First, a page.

Johnson & Johnson (JNJ) shares have been on a tear since the start of the year, at precisely the start of the year to be exact. That smells of fiscal cliff relief and capital flow thunder, which has been a good enough reason for the broader market and one I suggested would drive stocks higher as well. However, I see the stock extended now in terms of valuation. Therefore, nimble money could reduce holdings here, and longer-term funds may seek value elsewhere as well.
J&J shares have not only tagged along with the Dow Jones Industrials Average and the S&P 500 this year, but have helped to drive the indexes higher, since they are an important component of each. The chart here comparing the SPDR S&P 500 (SPY) and the SPDR Dow Jones Industrial Average (DIA) to the performance of Johnson & Johnson shares shows the parallel rise and illustrates that the move in all three is very likely on the same driver.
The driver is capital flows coming into stocks in a big way since the turn of the year. Capital was freed up once Washington D.C. got out of the way of the market. The mitigation of the fiscal cliff (for the most part) and the attention given to the debt ceiling and the full faith in credit in the United States allowed investors to focus on the economic improvement they are now forecasting with their dollars. I have noted the strong capital flows into equity mutual funds over the last several weeks, with money coming out of money market funds and gold and precious metal relative securities like the SPDR Gold Trust (GLD) and the iShares Silver Trust (SLV). In this regard, and after the recently supportive Employment Report (despite my contest of it), I suggested investors continue adding some beneficiaries of capital flows and selling other securities being harmed by them.
Johnson & Johnson shares would fall into the group benefiting from capital flows, except for one issue, valuation. JNJ shares trade at a current P/E of approximately 20.3X their trailing 12 months' EPS. Not only is this valuation above JNJ's five-year average P/E of 15.5X, but it's above the average high P/E over that span. In fact, the current valuation represents the high for the last five years. For those who might argue that the last five years have not been good years, I would suggest that consumer staple and healthcare stocks should see more demand for capital in such times versus comparable sectors, and so carry a premium valuation. Certainly the stock's beta coefficient of 0.45 would indicate that it is less than correlated with the broader cyclical stock market.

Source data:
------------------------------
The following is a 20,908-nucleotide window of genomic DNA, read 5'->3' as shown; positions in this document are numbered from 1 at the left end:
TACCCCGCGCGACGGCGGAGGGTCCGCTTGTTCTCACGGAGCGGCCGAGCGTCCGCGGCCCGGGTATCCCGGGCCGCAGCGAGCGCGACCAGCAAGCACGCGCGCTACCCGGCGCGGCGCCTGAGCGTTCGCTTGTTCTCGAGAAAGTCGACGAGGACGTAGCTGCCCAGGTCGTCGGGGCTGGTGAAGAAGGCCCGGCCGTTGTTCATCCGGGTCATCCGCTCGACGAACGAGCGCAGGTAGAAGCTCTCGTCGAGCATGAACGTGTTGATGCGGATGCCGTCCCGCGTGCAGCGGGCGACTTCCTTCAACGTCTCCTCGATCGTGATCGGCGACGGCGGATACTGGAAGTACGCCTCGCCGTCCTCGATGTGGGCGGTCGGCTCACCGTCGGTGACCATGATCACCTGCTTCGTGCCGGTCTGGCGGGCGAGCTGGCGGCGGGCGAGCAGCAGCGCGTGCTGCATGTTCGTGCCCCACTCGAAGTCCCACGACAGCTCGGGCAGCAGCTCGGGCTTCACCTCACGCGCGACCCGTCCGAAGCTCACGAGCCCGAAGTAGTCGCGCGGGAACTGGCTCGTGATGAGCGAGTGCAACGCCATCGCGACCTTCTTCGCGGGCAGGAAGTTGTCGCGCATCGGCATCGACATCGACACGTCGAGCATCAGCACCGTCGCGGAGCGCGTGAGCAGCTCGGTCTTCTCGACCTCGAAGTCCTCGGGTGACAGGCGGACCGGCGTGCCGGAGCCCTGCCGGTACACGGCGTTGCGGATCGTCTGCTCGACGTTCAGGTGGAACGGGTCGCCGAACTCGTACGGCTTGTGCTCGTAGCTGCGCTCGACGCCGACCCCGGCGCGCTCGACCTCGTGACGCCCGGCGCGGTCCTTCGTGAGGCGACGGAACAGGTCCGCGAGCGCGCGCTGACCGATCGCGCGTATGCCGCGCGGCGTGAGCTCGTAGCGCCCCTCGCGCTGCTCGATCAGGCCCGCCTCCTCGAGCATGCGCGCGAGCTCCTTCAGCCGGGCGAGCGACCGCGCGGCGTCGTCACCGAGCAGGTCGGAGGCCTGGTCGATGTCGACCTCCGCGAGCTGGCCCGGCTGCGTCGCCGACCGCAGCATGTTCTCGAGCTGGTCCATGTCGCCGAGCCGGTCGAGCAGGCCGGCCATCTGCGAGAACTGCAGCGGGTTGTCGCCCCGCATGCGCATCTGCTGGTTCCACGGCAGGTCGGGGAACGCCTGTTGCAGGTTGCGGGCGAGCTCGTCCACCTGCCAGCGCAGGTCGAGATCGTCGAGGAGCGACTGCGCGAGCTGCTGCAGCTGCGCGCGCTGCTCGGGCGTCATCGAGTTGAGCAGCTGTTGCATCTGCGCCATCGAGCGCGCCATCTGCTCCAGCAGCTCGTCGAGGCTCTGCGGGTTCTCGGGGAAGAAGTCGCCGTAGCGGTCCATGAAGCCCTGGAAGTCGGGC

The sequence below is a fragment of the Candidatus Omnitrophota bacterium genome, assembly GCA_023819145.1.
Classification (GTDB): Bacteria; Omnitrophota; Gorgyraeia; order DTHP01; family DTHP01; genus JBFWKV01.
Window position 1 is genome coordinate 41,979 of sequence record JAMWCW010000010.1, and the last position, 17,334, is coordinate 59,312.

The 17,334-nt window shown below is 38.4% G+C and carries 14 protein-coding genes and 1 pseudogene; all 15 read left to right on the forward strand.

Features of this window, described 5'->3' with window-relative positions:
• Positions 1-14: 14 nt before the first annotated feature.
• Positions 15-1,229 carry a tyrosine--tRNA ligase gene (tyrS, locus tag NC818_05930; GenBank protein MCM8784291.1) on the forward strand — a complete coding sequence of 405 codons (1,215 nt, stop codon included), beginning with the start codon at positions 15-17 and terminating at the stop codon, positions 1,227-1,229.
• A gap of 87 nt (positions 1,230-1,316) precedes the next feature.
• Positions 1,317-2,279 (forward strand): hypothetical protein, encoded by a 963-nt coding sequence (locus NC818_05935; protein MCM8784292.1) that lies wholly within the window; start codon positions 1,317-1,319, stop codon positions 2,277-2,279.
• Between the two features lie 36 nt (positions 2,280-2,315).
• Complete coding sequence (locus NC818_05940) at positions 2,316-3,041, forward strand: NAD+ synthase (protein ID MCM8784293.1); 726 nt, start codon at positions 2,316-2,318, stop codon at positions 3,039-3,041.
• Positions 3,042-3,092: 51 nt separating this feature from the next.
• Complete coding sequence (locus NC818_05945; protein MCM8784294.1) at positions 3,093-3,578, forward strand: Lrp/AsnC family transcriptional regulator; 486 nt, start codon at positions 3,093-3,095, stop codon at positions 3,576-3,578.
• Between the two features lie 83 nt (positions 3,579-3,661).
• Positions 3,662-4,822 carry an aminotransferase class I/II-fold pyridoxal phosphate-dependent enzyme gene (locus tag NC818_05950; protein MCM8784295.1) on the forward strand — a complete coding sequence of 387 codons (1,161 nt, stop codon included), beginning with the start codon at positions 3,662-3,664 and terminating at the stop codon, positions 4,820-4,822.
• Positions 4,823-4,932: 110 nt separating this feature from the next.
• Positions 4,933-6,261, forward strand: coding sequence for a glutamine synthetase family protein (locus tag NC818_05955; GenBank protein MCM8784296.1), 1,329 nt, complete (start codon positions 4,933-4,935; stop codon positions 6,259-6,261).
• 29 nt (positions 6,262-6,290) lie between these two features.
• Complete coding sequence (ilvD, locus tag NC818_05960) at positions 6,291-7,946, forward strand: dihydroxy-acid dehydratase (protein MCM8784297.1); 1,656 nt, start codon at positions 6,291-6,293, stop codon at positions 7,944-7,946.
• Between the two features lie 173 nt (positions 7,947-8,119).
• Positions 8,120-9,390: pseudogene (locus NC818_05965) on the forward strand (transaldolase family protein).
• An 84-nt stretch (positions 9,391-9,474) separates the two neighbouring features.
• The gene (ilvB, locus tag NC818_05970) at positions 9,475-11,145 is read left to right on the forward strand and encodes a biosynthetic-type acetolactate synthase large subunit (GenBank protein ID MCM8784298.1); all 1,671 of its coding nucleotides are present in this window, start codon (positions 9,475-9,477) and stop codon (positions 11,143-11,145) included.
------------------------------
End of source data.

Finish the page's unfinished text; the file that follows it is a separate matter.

Looking now at value in comparison to growth, the stock's P/E ratio is about 14.6X the analysts' consensus estimate for this year. EPS growth this year is estimated at just 6.1% by the analysts' consensus. EPS growth for the next two years is estimated at 6.3% on an average annual basis, and the five-year forecast is for 6.35%. Even applying the highest growth forecast (five-year), the PEG ratio for JNJ is 2.3, which is high.
On a relative basis, based on Yahoo Finance data, JNJ's P/E ratio of 14.6X the 2013 EPS consensus is higher than both its listed industry (Major Drug Manufacturers) average of 10.4X and the sector (Healthcare) average of 14.3X. It's difficult to find a perfect comparable to JNJ, because of its participation in three main segments, consumer, pharmaceutical and medical devices and diagnostics. Obviously, you would want to value each segment to its industry comparable and weight them by the importance they bear upon the company's earnings or perhaps revenue. JNJ trades at a higher P/E ratio and price-to-sales ratio than consumer goods peer Procter & Gamble (PG), but its PEG ratio compares relatively well to that of PG and Kimberly-Clark (KMB). Looking at healthcare comparables Covidien (COV), Novartis (NVS) and Pfizer (PFE), JNJ trades at a P/E premium to each, but in terms of PEG it compares more favorably.
I believe that in the cases where JNJ matches well with its peers, its peers are also overvalued. I believe this is because of the demand for consumer staple and healthcare stocks in recently less than sanguine economic environment of the last several years. It is my view that the latest capital flow funding coming into equities is also benefiting the already favored staples and healthcare shares like JNJ. It's my view though that these stocks are getting too pricey and that capital will become increasingly discriminating as the rally ages. For this reason, and based on all of the above valuation metrics, I would sell JNJ in focused portfolios and reduce exposure in broader pools where relative securities must be held.